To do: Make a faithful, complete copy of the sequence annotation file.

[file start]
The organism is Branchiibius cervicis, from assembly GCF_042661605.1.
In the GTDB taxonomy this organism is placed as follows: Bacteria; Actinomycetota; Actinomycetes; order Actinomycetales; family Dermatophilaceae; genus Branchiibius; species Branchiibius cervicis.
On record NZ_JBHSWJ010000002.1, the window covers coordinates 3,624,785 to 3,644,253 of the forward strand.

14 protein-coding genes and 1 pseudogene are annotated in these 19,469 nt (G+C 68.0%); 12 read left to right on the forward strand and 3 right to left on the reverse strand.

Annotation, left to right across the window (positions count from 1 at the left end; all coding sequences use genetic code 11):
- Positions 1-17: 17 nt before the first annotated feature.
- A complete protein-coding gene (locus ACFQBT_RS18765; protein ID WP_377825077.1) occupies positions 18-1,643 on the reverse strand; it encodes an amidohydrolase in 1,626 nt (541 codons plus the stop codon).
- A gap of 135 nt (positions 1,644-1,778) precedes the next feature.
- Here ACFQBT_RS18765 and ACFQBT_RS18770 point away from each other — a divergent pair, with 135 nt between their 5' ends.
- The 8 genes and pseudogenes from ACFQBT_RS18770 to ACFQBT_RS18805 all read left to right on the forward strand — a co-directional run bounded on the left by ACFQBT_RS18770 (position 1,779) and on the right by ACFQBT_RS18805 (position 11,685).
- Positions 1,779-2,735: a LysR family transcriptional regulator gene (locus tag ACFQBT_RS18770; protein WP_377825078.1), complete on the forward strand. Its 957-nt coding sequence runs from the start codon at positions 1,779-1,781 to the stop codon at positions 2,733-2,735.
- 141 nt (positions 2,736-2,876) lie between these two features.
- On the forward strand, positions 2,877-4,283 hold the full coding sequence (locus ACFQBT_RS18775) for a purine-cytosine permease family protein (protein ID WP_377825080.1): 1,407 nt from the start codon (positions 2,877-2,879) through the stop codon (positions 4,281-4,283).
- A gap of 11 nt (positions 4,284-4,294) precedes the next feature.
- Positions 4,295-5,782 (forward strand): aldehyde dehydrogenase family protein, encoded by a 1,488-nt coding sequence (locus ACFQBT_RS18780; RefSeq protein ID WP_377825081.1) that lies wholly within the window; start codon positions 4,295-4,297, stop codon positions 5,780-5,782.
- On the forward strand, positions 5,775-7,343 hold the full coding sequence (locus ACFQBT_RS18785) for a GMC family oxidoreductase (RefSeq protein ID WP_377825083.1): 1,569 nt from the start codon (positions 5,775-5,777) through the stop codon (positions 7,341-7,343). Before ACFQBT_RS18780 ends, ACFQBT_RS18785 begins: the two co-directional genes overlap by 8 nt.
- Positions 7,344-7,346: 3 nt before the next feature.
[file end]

The organism is Branchiibius cervicis, from assembly GCF_042661605.1.
In the GTDB taxonomy this organism is placed as follows: Bacteria; Actinomycetota; Actinomycetes; order Actinomycetales; family Dermatophilaceae; genus Branchiibius; species Branchiibius cervicis.
On record NZ_JBHSWJ010000002.1, the window covers coordinates 3,624,785 to 3,644,253 of the forward strand.

14 protein-coding genes and 1 pseudogene are annotated in these 19,469 nt (G+C 68.0%); 12 read left to right on the forward strand and 3 right to left on the reverse strand.

Annotation, left to right across the window (positions count from 1 at the left end; all coding sequences use genetic code 11):
- Positions 1-17: 17 nt before the first annotated feature.
- A complete protein-coding gene (locus ACFQBT_RS18765; protein ID WP_377825077.1) occupies positions 18-1,643 on the reverse strand; it encodes an amidohydrolase in 1,626 nt (541 codons plus the stop codon).
- A gap of 135 nt (positions 1,644-1,778) precedes the next feature.
- Here ACFQBT_RS18765 and ACFQBT_RS18770 point away from each other — a divergent pair, with 135 nt between their 5' ends.
- The 8 genes and pseudogenes from ACFQBT_RS18770 to ACFQBT_RS18805 all read left to right on the forward strand — a co-directional run bounded on the left by ACFQBT_RS18770 (position 1,779) and on the right by ACFQBT_RS18805 (position 11,685).
- Positions 1,779-2,735: a LysR family transcriptional regulator gene (locus tag ACFQBT_RS18770; protein WP_377825078.1), complete on the forward strand. Its 957-nt coding sequence runs from the start codon at positions 1,779-1,781 to the stop codon at positions 2,733-2,735.
- 141 nt (positions 2,736-2,876) lie between these two features.
- On the forward strand, positions 2,877-4,283 hold the full coding sequence (locus ACFQBT_RS18775) for a purine-cytosine permease family protein (protein ID WP_377825080.1): 1,407 nt from the start codon (positions 2,877-2,879) through the stop codon (positions 4,281-4,283).
- A gap of 11 nt (positions 4,284-4,294) precedes the next feature.
- Positions 4,295-5,782 (forward strand): aldehyde dehydrogenase family protein, encoded by a 1,488-nt coding sequence (locus ACFQBT_RS18780; RefSeq protein ID WP_377825081.1) that lies wholly within the window; start codon positions 4,295-4,297, stop codon positions 5,780-5,782.
- On the forward strand, positions 5,775-7,343 hold the full coding sequence (locus ACFQBT_RS18785) for a GMC family oxidoreductase (RefSeq protein ID WP_377825083.1): 1,569 nt from the start codon (positions 5,775-5,777) through the stop codon (positions 7,341-7,343). Before ACFQBT_RS18780 ends, ACFQBT_RS18785 begins: the two co-directional genes overlap by 8 nt.
- Positions 7,344-7,346: 3 nt before the next feature.